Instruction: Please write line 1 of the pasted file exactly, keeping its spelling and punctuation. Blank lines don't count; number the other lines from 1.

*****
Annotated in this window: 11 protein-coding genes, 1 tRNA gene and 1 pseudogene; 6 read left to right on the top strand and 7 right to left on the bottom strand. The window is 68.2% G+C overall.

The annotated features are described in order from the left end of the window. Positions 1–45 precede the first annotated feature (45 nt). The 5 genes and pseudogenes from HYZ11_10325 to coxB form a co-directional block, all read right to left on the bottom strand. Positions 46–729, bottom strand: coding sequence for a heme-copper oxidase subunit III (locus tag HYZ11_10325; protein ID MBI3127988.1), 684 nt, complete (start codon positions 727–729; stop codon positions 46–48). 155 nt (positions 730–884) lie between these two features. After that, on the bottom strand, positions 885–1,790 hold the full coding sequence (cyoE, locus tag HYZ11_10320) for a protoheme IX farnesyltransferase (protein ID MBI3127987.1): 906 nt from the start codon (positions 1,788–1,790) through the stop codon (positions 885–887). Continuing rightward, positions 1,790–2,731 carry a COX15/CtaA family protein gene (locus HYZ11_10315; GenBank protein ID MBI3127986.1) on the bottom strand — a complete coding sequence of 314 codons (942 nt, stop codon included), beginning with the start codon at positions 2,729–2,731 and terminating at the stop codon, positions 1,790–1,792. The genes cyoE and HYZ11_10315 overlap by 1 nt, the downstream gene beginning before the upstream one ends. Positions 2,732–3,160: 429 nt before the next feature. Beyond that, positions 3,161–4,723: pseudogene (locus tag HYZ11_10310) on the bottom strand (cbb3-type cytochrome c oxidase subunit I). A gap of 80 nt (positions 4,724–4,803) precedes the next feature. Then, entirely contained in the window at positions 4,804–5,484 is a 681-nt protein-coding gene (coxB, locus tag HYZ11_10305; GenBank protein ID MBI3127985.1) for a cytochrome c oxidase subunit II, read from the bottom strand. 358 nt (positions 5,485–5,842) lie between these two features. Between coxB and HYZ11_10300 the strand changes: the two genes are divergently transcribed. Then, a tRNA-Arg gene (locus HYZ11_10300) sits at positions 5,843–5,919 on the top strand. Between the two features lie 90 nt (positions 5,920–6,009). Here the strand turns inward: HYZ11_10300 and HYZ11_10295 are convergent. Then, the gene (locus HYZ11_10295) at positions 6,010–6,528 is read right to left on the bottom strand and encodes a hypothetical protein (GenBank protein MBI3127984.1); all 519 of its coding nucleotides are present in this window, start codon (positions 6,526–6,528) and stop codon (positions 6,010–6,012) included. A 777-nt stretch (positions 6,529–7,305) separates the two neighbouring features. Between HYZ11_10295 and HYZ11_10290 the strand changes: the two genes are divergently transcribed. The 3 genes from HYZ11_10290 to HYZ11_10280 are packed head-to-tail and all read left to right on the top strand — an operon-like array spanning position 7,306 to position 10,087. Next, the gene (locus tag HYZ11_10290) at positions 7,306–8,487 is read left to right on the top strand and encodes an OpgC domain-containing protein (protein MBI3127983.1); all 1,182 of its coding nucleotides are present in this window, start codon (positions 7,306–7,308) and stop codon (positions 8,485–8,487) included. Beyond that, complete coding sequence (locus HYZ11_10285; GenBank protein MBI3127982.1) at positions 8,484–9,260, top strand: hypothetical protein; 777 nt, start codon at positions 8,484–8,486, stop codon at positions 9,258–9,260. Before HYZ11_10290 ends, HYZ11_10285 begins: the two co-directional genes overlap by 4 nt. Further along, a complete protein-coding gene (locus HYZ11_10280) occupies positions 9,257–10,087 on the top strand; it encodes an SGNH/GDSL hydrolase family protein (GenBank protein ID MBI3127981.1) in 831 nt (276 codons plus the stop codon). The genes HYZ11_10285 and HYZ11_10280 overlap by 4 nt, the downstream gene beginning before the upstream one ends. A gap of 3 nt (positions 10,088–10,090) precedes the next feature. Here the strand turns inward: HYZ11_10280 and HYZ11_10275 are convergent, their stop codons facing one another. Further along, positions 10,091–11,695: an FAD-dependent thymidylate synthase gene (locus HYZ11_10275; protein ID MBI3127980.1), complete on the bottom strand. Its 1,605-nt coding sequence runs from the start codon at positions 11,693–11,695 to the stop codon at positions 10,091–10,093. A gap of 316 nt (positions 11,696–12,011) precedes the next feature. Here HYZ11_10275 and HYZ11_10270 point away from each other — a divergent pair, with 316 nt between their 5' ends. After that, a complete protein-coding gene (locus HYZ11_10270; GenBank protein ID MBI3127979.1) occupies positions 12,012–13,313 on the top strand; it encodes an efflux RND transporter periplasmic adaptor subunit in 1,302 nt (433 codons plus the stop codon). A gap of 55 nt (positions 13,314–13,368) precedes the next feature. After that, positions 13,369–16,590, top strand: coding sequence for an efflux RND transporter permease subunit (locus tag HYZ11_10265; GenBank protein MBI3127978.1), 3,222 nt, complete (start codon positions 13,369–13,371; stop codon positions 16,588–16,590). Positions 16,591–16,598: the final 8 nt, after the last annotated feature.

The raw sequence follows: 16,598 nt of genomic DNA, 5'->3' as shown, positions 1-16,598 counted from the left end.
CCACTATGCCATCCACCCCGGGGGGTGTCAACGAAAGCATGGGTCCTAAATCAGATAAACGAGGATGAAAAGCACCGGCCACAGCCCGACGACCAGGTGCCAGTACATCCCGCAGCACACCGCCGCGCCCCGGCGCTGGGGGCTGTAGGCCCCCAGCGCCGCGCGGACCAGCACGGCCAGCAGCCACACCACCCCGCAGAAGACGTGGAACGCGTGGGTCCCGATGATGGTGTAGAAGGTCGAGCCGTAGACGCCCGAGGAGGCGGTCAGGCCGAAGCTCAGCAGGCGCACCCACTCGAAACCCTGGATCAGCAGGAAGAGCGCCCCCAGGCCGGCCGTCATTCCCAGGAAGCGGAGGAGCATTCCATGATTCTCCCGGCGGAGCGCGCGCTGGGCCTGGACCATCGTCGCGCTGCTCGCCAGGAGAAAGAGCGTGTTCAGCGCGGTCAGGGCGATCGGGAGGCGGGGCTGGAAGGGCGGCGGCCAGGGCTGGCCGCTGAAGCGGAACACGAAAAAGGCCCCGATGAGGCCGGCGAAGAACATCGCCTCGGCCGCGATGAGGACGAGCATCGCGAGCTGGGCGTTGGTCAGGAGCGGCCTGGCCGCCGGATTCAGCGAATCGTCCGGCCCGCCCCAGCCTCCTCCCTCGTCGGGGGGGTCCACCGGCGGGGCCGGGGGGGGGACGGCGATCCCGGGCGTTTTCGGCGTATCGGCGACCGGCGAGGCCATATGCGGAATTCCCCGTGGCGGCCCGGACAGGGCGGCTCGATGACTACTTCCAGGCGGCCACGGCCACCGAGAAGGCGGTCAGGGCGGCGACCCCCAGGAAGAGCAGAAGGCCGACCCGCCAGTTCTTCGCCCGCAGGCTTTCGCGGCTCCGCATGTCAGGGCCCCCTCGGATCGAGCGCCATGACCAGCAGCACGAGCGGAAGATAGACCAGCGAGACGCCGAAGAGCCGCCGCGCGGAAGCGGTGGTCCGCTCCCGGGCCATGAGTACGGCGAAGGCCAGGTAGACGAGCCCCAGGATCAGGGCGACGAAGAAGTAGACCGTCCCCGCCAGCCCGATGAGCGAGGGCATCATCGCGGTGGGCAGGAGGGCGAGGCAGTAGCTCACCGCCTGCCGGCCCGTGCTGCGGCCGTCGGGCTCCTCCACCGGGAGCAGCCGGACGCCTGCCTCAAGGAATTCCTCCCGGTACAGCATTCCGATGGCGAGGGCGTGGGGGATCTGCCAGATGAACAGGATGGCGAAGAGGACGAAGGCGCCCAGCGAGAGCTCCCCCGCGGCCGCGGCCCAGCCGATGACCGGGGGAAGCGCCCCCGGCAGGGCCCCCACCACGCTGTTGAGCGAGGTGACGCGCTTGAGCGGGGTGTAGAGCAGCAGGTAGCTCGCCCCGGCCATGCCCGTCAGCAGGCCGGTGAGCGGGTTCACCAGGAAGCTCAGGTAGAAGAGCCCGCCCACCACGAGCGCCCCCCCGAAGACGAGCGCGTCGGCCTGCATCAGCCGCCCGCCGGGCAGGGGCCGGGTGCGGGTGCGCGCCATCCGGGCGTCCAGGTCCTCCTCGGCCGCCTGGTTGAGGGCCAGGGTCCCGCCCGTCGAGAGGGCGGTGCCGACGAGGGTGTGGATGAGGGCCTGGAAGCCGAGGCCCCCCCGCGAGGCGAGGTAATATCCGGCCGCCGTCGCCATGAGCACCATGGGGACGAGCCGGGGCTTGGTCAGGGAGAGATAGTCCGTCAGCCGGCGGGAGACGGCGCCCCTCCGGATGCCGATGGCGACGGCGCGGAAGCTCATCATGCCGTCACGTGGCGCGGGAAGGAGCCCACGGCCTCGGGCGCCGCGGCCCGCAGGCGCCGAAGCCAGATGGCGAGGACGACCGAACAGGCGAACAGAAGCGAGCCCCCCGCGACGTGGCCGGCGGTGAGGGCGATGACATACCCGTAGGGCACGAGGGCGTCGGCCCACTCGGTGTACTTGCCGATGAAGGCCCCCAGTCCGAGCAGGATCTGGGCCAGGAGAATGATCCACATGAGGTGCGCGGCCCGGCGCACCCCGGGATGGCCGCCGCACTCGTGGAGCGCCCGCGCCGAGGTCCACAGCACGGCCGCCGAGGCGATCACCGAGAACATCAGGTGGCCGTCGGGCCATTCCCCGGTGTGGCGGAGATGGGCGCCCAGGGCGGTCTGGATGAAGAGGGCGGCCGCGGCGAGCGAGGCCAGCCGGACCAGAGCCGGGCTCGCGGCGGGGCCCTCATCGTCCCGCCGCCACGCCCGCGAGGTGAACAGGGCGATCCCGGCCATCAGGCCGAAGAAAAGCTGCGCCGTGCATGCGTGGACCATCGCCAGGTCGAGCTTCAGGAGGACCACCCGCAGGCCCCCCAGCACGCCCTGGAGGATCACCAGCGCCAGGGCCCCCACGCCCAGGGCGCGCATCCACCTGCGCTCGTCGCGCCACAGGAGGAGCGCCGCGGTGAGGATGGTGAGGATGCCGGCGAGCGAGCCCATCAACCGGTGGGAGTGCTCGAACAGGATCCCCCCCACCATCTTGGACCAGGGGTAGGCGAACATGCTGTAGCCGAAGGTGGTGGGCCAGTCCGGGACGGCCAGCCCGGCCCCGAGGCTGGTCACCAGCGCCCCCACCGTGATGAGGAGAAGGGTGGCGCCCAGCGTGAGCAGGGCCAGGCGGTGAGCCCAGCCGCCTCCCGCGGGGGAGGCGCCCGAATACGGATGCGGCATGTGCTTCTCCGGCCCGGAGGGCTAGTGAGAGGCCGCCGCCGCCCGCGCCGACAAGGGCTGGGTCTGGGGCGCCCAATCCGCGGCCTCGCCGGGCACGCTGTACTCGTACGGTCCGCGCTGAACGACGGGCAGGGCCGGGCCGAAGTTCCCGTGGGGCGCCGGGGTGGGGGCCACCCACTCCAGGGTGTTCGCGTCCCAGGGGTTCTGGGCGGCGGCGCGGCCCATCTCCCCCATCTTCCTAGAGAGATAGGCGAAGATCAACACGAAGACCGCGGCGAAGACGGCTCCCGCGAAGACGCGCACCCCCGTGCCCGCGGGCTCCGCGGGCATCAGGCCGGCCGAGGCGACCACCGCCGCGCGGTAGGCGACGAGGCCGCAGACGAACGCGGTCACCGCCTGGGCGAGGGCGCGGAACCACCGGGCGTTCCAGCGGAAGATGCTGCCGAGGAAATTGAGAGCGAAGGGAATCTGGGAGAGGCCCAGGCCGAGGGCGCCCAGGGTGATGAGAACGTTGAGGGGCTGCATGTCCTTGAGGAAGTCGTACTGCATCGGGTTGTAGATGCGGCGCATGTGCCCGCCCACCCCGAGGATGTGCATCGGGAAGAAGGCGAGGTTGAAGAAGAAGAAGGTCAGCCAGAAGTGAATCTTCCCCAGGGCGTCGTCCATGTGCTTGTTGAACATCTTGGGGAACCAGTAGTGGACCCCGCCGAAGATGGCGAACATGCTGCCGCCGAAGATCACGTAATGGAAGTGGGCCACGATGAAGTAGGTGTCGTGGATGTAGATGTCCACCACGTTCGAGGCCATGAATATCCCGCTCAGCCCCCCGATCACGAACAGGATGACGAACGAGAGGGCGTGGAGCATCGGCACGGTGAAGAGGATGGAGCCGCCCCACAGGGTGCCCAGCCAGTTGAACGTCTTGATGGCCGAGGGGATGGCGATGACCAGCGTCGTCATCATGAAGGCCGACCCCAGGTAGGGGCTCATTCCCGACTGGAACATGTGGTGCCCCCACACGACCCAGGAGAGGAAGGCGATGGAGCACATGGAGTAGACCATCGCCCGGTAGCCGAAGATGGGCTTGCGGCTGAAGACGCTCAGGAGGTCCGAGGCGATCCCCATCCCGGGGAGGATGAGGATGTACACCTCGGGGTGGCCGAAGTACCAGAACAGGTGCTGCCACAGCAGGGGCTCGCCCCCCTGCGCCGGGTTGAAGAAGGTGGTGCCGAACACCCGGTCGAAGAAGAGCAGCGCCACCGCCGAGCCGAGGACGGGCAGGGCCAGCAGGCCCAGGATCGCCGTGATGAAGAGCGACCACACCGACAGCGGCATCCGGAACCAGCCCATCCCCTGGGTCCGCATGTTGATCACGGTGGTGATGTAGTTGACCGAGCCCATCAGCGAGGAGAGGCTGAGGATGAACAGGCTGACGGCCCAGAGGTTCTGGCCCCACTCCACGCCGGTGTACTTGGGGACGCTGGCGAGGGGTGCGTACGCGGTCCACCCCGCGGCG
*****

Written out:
Annotated in this window: 11 protein-coding genes, 1 tRNA gene and 1 pseudogene; 6 read left to right on the top strand and 7 right to left on the bottom strand. The window is 68.2% G+C overall.